The four situational leadership models
Management of Professionals
January 5, 20
In this paper the team was asked to discuss the similarities and differences of the four situational leadership models. In the following paper I will discuss the SLT models which are Fielder’s Contingency Model, Vroom, Yetton and Jago Model, House’s Path-Goal Model, and Hersey-Blanchard theory. I will define the theories as well as compare and contrast the SLT models.
Introduction to Situational Leadership Styles
The situational theory model addresses the fact that “one size does not fit all” in the realm of leadership styles. There is no single best approach to manage a workforce; rather it is about choosing the appropriate leadership style for the right people to maximize communication and performance. Employee’s motivation is driven by a manager’s capability to adapt to their workforce and culture. These four SLT models combine a range of managerial styles that are tailored to adapt to the different personalities within an organization. Some are more flexible than others. Overall, they seek to expand the knowledge base on leadership theories and provides a more modern approach to understanding effective leadership models compared to the traditional model that states the same leadership tactics will be effective across the entire organization (Irgens, O. M. 1995). The following sections will provide insight into each of the models. Based on Fiedler’s theory, a leader’s behavior is dependent upon the favorability of the leadership situation. Three factors work together to determine how favorable a situation is to a leader. These are: Leader-member relations - The degree to which the leaders is trusted and liked by the group members, and the willingness of the group members to follow the leader’s guidance. Task structure - The degree, to which the group’s task has been described as structured or unstructured, has been clearly defined and the extent to which it can be carried out by detailed instructions. Position power - The power of the leader by virtue of the organizational position and the degree to which the leader can exercise authority on group members in order to comply with and accept his direction and leadership (Ivancevich, Konopaske & Matteson, 2011). The biggest criticism this model has faced is that it is considered rigid because he believed one’s natural leadership style is fixed rather than being so adaptable to employees and that one’s position of power plays a role in one’s task and position. Leaders are suited based on their leadership style in which they are categorized as either task-oriented or relationship oriented. According to of the Vroom, Yetton and Jago Model, there are 3 leadership styles described below. Autocratic Type 1 (AI) - Leader makes own decision using information that is readily available to him at the time. This type is completely autocratic. Autocratic Type 2 (AII) - Leader collects required information from followers, then makes decision alone. Problem or decision may or may not be informed to followers. Here, followers' involvement is just providing information. Consultative Type 1 (CI) - Leader shares problem to relevant followers individually and seeks their ideas and suggestions and makes decision alone. Here followers do not meet each other and the leader’s decision may or may not reflect his followers' influence. So, here follower’s involvement is at the level of providing alternatives individually (Vroom, 2003). Leaders have five styles of leadership in which they can either group or individual decisions. House’s Path-Goal Model the four The four leadership styles are: Directive: Here the leader provides guidelines, lets subordinates know what is expected of them, sets performance standards for them, and controls behavior when performance standards are not met. He makes judicious...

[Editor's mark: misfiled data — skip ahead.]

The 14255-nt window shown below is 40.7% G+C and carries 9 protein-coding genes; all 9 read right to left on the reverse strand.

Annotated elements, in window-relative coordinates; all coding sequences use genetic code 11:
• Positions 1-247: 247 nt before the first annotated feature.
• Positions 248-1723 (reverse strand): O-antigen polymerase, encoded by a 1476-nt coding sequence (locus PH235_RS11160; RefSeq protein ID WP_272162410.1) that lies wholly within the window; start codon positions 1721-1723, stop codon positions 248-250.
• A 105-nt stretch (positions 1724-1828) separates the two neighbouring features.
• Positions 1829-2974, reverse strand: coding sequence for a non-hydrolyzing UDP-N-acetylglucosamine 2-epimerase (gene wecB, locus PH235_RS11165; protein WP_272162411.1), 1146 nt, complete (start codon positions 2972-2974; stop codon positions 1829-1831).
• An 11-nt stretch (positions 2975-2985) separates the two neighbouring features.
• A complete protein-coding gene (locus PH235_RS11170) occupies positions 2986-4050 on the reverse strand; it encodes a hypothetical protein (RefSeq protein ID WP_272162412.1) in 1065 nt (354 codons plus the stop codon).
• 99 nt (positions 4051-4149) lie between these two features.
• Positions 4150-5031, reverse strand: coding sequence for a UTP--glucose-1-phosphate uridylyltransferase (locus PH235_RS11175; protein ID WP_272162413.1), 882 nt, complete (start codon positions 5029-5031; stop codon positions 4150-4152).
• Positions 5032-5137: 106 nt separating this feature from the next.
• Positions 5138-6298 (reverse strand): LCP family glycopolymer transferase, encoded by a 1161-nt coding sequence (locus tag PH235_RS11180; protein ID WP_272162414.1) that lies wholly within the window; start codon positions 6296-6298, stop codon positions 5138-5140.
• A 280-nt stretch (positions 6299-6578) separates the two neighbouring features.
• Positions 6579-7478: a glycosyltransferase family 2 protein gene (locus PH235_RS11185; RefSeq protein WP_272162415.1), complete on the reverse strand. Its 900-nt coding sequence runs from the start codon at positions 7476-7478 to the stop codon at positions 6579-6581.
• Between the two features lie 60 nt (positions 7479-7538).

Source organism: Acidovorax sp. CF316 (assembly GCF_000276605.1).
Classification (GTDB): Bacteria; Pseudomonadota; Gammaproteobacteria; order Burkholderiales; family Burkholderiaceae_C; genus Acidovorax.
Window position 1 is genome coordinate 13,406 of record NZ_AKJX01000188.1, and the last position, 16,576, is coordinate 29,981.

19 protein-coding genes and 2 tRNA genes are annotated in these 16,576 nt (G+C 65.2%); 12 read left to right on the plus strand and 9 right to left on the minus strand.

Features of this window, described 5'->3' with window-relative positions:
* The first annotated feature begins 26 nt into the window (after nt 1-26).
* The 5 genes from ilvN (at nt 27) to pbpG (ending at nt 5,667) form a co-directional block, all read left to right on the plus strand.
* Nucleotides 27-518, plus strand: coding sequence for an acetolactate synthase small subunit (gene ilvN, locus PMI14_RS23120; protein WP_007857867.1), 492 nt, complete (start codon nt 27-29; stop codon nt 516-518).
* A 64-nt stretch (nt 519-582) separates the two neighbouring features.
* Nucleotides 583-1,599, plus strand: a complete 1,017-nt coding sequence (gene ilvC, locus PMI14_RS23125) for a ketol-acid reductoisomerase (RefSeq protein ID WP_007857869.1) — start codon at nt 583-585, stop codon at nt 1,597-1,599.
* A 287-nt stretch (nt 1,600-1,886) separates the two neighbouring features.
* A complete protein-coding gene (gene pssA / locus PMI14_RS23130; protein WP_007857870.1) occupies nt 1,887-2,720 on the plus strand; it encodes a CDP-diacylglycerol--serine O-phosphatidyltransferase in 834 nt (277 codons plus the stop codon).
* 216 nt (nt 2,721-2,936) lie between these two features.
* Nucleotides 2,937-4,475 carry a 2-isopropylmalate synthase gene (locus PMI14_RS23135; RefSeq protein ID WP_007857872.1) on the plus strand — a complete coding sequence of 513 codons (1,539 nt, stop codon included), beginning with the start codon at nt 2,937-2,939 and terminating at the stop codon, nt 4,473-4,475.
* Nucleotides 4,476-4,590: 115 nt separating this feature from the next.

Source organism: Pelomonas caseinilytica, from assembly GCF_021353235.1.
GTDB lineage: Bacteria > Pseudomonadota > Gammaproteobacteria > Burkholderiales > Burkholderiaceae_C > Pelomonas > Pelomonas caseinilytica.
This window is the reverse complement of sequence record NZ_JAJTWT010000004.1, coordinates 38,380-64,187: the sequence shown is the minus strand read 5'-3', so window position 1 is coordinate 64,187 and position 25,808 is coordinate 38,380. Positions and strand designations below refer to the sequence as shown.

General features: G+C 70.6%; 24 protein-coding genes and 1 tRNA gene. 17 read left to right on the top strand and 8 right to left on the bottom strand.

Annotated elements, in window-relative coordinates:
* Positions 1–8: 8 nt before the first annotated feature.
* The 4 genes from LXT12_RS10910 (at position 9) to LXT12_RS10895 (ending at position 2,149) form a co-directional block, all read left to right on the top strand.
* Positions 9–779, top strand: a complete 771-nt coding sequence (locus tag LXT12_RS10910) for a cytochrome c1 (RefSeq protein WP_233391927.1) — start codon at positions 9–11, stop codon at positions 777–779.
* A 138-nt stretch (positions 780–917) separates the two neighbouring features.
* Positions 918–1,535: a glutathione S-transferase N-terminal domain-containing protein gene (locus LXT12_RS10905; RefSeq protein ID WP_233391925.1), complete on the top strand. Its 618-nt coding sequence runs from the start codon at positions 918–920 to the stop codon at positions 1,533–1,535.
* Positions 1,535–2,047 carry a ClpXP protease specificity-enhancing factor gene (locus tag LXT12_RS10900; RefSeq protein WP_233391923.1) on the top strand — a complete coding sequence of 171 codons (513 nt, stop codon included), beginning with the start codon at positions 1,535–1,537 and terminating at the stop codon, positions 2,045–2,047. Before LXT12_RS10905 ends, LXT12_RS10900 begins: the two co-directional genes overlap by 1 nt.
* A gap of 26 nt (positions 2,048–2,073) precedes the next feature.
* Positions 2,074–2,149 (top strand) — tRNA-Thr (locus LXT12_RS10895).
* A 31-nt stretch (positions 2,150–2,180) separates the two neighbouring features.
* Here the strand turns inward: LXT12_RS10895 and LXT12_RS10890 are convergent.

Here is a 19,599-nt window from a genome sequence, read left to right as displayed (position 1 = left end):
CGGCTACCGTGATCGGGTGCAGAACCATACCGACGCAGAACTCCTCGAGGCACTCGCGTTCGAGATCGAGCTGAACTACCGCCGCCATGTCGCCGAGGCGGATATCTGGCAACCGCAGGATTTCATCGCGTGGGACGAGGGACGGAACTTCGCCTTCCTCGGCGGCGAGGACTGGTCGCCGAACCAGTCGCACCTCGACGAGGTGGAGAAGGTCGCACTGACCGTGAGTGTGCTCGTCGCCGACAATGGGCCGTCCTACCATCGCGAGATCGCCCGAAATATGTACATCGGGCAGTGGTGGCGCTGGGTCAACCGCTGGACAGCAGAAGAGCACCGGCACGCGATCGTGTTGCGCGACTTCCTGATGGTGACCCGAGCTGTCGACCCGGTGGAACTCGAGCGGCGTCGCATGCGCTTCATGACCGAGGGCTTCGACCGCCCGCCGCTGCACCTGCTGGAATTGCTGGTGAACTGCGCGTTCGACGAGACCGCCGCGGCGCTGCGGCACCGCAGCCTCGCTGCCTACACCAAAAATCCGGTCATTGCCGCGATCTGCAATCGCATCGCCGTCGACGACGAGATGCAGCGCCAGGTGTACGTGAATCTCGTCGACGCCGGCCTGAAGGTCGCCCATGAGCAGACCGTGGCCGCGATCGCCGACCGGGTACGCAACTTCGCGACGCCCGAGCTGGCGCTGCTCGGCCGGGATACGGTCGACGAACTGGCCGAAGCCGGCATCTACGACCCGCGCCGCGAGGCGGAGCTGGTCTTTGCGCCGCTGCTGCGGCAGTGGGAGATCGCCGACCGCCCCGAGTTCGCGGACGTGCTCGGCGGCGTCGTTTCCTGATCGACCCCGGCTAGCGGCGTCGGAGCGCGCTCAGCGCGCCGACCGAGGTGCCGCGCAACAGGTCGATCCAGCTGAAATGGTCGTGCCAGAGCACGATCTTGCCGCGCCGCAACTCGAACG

References: Ivancevich, J. M., Konopaske, R., & Matteson, M. T. (2011). Organizational behavior and management. (9th ed.). New York, NY: McGraw-Hill/Irwin.
Irgens, O. M. (1995). Situational leadership: A modification Hersey and Blanchard. Leadership & Organization Development Journal, 16(2), 36-36. Retrieved from http://search.proquest.com/docview/226919538?accountid=40833
Ronald, K. H., & Gumpert, R. (1982). The validity of hersey and blanchard 's theory of leader effectiveness. Group & Organization Studies (Pre-1986), 7(2), 225-225. Retrieved from http://search.proquest.com/docview/232430802?accountid=40833
Victor, H. V. (2003). Educating managers for decision making and leadership. Management Decision, 41(10), 968-978. Retrieved from http://search.proquest.com/docview/212062899?accountid=40833
TJOSVOLD, D., WILLIAM, C. W., & FIELD, R. H. (1986). Constructive controversy, the vroom-yetton model, and managerial decision-making. Journal of Occupational Behavior (1986-1998), 7(2), 125-125. Retrieved from http://search.proquest.com/docview/227975718?accountid=40833
Selart, M. (2005). Understanding the role of locus of control in consultative decision-making: A case study. Management Decision, 43(3), 397-412. Retrieved from http://search.proquest.com/docview/212072486?accountid=40833
Stephen, C. B., & Michael, D. S. (2007). Integrating leadership theories and team research: A conceptual framework based on level of analysis and type of control. Journal of Organizational Culture, Communication and Conflict, 11(1), 1-17. Retrieved from http://search.proquest.com/docview/216598278?accountid=40833
House’s path goal theory. (n.d.). Retrieved from http://managementstudyguide.com/houses-path-goal-theory.htm
Please join StudyMode to read the full document